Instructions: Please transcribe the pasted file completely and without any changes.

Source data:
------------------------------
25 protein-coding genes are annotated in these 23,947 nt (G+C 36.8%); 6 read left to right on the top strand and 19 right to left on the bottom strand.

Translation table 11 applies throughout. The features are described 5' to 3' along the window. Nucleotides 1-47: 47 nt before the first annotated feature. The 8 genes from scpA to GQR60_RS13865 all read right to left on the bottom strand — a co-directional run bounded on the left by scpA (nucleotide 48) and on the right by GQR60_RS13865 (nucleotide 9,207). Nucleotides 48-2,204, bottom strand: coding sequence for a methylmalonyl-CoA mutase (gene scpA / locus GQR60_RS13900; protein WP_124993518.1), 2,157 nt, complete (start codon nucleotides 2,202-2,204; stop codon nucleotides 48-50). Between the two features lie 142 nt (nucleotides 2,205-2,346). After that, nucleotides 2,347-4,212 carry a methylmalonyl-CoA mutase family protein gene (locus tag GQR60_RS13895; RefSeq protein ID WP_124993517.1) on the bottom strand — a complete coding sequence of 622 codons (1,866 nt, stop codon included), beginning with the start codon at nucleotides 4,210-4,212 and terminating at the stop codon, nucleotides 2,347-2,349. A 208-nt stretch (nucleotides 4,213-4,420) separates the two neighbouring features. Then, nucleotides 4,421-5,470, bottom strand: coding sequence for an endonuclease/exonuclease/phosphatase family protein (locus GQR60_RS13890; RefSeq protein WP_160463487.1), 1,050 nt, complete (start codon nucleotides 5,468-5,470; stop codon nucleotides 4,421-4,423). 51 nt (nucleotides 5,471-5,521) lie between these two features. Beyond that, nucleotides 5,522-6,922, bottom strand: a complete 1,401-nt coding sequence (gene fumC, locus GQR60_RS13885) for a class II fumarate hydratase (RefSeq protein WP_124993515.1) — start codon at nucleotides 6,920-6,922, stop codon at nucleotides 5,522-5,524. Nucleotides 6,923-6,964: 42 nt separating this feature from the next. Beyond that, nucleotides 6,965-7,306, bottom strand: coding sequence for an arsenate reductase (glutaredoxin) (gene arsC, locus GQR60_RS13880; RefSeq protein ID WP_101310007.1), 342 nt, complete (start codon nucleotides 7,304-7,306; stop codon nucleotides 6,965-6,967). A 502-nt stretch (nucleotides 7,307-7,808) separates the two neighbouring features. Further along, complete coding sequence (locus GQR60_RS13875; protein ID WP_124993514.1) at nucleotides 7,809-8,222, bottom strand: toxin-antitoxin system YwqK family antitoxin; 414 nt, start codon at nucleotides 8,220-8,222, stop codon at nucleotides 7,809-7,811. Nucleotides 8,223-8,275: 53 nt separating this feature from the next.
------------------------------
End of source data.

25 protein-coding genes are annotated in these 23,947 nt (G+C 36.8%); 6 read left to right on the top strand and 19 right to left on the bottom strand.

Translation table 11 applies throughout. The features are described 5' to 3' along the window. Nucleotides 1-47: 47 nt before the first annotated feature. The 8 genes from scpA to GQR60_RS13865 all read right to left on the bottom strand — a co-directional run bounded on the left by scpA (nucleotide 48) and on the right by GQR60_RS13865 (nucleotide 9,207). Nucleotides 48-2,204, bottom strand: coding sequence for a methylmalonyl-CoA mutase (gene scpA / locus GQR60_RS13900; protein WP_124993518.1), 2,157 nt, complete (start codon nucleotides 2,202-2,204; stop codon nucleotides 48-50). Between the two features lie 142 nt (nucleotides 2,205-2,346). After that, nucleotides 2,347-4,212 carry a methylmalonyl-CoA mutase family protein gene (locus tag GQR60_RS13895; RefSeq protein ID WP_124993517.1) on the bottom strand — a complete coding sequence of 622 codons (1,866 nt, stop codon included), beginning with the start codon at nucleotides 4,210-4,212 and terminating at the stop codon, nucleotides 2,347-2,349. A 208-nt stretch (nucleotides 4,213-4,420) separates the two neighbouring features. Then, nucleotides 4,421-5,470, bottom strand: coding sequence for an endonuclease/exonuclease/phosphatase family protein (locus GQR60_RS13890; RefSeq protein WP_160463487.1), 1,050 nt, complete (start codon nucleotides 5,468-5,470; stop codon nucleotides 4,421-4,423). 51 nt (nucleotides 5,471-5,521) lie between these two features. Beyond that, nucleotides 5,522-6,922, bottom strand: a complete 1,401-nt coding sequence (gene fumC, locus GQR60_RS13885) for a class II fumarate hydratase (RefSeq protein WP_124993515.1) — start codon at nucleotides 6,920-6,922, stop codon at nucleotides 5,522-5,524. Nucleotides 6,923-6,964: 42 nt separating this feature from the next. Beyond that, nucleotides 6,965-7,306, bottom strand: coding sequence for an arsenate reductase (glutaredoxin) (gene arsC, locus GQR60_RS13880; RefSeq protein ID WP_101310007.1), 342 nt, complete (start codon nucleotides 7,304-7,306; stop codon nucleotides 6,965-6,967). A 502-nt stretch (nucleotides 7,307-7,808) separates the two neighbouring features. Further along, complete coding sequence (locus GQR60_RS13875; protein ID WP_124993514.1) at nucleotides 7,809-8,222, bottom strand: toxin-antitoxin system YwqK family antitoxin; 414 nt, start codon at nucleotides 8,220-8,222, stop codon at nucleotides 7,809-7,811. Nucleotides 8,223-8,275: 53 nt separating this feature from the next.